I think you are on the right track though. A little sincere kindness can go a long way.

      Thanks for reading and for the comment,


    • Eric Love

      Hi Margaret,
      Your post struck a chord with me . . . as well as Kevin’s reply. My own “radar” from 51 years of managing my own rentals tells me that you, Margaret should have many years as a successful, well-thought-of-Landlord. You both seem, as I am, particularly grateful for all those compliant, friendly Tenants we have. It’s been my experience that good Tenants seek good Landlords just as we Landlords seek good Tenants. A thorough vetting process tells the tale . . . most of the time. No Landlord bats 1,000, and, I agree with Kevin . . . there is often no “only-one-way” to do it in Landlording [applicable law excepted]. Now back to the subject of thanking that first class Tenant. My customized, plain language lease protects me from being required to repeat gestures like this, but still I’m always cognizant of not setting a periodically expected precedent that may disappoint my Tenants, i.e. depending on the number of Tenants, giving Turkeys may become overly burdensome in several ways. As to physical gifts, I’ve never given them. Inevitably they tend to be shown to other Tenants. They can at times be alienators instead of motivators. I’ve know of that very act causing a divide among one’s Tenant base, or parts of it. Here are some of my methods:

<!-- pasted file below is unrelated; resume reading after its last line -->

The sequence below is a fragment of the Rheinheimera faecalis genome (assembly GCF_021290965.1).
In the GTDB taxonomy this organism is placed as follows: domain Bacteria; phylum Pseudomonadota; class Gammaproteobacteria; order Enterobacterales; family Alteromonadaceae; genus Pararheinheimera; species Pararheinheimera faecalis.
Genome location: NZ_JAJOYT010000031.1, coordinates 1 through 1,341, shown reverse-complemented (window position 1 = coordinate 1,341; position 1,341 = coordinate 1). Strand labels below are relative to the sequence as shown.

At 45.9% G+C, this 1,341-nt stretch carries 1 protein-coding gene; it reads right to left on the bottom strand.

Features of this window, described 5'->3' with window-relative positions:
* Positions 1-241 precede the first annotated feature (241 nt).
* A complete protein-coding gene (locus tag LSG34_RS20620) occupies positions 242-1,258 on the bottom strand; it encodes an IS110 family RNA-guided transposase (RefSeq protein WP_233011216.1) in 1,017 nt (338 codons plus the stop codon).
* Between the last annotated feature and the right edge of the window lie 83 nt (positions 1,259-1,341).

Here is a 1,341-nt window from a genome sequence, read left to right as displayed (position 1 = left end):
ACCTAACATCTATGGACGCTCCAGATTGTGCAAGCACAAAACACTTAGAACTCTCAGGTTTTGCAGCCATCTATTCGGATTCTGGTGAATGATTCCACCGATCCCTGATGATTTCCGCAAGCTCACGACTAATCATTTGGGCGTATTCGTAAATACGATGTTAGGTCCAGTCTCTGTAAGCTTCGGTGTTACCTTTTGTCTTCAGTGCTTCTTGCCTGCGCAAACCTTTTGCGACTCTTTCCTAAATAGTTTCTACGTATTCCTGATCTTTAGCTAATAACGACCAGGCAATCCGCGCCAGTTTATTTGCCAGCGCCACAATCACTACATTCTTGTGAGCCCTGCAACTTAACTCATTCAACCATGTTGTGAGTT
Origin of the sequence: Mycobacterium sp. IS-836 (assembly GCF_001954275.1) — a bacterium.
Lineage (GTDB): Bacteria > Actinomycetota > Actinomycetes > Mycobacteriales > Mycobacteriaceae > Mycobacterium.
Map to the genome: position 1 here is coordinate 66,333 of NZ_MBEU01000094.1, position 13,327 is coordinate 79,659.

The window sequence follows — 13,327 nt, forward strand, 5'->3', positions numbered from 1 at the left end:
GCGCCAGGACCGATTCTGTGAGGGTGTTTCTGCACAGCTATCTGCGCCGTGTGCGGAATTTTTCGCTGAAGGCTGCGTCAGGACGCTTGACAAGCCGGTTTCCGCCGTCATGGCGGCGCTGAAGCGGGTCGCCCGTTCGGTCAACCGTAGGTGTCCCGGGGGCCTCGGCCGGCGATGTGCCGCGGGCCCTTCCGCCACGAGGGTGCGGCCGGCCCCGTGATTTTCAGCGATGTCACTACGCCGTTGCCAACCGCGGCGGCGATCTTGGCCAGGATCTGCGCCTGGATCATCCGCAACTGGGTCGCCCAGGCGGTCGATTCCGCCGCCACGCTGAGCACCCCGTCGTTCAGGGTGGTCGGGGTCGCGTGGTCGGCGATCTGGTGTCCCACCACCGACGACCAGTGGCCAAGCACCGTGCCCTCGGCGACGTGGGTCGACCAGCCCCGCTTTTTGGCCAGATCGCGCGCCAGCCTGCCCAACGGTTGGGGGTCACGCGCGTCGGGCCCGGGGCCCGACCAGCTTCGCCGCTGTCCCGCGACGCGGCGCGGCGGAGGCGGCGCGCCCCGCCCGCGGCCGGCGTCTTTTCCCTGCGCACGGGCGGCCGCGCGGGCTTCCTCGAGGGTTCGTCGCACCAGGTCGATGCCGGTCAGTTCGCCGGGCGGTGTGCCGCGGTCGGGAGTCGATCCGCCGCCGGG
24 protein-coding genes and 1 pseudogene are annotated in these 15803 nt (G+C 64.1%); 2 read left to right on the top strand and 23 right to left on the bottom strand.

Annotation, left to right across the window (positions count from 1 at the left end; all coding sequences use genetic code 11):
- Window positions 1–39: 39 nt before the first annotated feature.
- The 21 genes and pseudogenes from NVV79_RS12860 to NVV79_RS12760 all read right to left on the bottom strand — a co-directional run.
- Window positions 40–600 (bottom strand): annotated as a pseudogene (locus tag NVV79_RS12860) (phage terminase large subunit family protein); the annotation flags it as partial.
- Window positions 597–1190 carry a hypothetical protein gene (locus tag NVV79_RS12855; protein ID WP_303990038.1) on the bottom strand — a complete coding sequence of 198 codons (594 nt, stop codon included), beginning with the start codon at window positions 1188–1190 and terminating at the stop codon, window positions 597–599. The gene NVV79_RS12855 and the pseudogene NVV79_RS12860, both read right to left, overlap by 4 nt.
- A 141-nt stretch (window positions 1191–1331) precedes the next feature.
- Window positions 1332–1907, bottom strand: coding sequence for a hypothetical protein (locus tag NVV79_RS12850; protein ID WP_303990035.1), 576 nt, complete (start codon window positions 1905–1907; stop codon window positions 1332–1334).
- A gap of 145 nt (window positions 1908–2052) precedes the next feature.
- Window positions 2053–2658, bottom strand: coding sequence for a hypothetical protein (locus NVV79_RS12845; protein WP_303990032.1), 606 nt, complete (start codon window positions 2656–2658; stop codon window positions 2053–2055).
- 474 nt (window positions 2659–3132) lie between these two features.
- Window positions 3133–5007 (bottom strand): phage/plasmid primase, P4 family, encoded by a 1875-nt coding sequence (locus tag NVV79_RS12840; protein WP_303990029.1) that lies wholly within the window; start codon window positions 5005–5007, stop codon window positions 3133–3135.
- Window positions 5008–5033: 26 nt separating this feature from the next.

When I see those good Tenants around the property, I like to shake there hand, look them in the eye and tell them directly how much I appreciate what they do. I know they appreciate that I noticed and their expressions virtually always tell me they know my comment is heartfelt. As gifts, etc. mine have been given through the years as being helpful and protective of all my Tenants, rather than physical gifts. Examples: help carry in groceries; air up a low tire; diplomatically quieten down a Tenant neighbor who may unknowingly be too loud at 2AM; or jump into my clothes as fast as a fireman and be running toward the Tenant’s unit [armed – but remember that’s only for those like myself who are qualified] when a security alarm sounds during the night [false alarms almost always]. The latter act particularly demonstrates this Landlord not only talks-the-talk, he walks-the-walk. Through the years I’ve often thought only we small Landlords (myself small by choice – I do quite a few other things) can deliver that personal touch. But no more. I believe Landlords worldwide with any number of units can train to, or hire the right staff to make those things happen. I can tell you beyond any shadow of a doubt from my own experience, that consistently fulfilling my own lease promises to my Tenants, serving, protecting and helping them as best I can, have all come back to me in triplicate. Serving others is what I believe we are all here for. I haven’t advertised for Tenants in years because my Tenants do all the advertising for me. And finally, when the lease is nearing its end, I mail a form letter [but personalize it a bit for each Tenant] “inviting” rather than blandly “approving” them for lease renewal. I add that it would be my distinct pleasure for them to lease for another lease term. Further if they cannot renew and must depart, I suggest they hang on to their invitation letter for future use, without further permission from me. The suggested use is in any manner they see fit, to show my testament to the fine manner in which they conducted themselves and met all their lease obligations “above and beyond the call” here at [my property]. So that’s how I thank my first class Tenants without risking the alienation of those Tenants who may eventually rise to that status. I enjoyed sharing this information with you Margaret and I hope at least some of it proves helpful to you in the future.